A Review of Ethiopian Law from a Gender Perspective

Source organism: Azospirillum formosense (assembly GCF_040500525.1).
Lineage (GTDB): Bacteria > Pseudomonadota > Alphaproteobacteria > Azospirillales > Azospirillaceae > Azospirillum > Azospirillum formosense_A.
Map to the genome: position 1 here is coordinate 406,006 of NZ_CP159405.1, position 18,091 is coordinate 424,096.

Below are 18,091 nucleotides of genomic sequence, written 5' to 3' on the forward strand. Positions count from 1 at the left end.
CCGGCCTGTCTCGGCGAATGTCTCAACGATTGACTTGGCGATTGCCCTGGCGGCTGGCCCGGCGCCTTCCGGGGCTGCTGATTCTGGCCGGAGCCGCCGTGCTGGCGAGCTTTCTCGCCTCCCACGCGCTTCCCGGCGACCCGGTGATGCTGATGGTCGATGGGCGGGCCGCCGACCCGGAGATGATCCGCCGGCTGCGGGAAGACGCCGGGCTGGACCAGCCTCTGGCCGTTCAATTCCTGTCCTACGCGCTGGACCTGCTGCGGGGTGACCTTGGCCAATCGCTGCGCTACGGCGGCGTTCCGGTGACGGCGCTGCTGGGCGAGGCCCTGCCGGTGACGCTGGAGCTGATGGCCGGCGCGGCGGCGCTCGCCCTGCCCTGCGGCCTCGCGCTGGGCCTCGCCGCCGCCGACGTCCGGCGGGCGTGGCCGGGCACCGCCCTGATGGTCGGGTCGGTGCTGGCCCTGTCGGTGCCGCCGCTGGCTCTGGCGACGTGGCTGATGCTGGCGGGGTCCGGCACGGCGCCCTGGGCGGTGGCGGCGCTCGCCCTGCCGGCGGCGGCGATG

Ethiopia has made substantive and remarkable progress in ensuring that its laws recognize the equal rights of women. Apart from the Constitution, several laws, including Family and Criminal Codes, and Labor and Public Service Proclamations establish specific mechanisms to ensure women’s rights to practices that legally and explicitly subject women to subservience. Despite these advances, there are still laws with provisions that discriminate against women. Some of these laws emanate from outdated and discriminatory beliefs that see women as less capable or more fragile than men. Purporting to “protect” women, such laws preclude women from opportunities and resources that are available to men. Other laws that on their face treat men and women equally result in discrimination because they fail to address historical and institutionalized structures of inequality. The existence of such laws highlights the need to proactively tackle institutionalized discrimination through implementing special measures that level the playing field for women. In other cases, the absence of effective mechanisms of enforcement, including mechanisms to investigate and remedy grievances of discrimination and abusive practices, weaken or invalidate the rights and protections guaranteed to women under the law. Living up to the commitments of the Constitution calls for identifying and remedying discriminatory laws and gaps in the design, implementation and enforcement of such laws that result in the less than full realization of the rights to equality, non-discrimination and protection of women. The assessment adopted the normative and analytical framework of the FDRE Constitution, Ethiopia’s treaty obligations and the observations of the UN Committee on Women on Ethiopia’s progress in reviewing existing laws. Findings from the review and assessment led to the key recommendations for legal reform. Adoption of these recommendations will contribute to making sure that Ethiopian law aligns with the Constitution and Ethiopia’s obligations under international human rights law.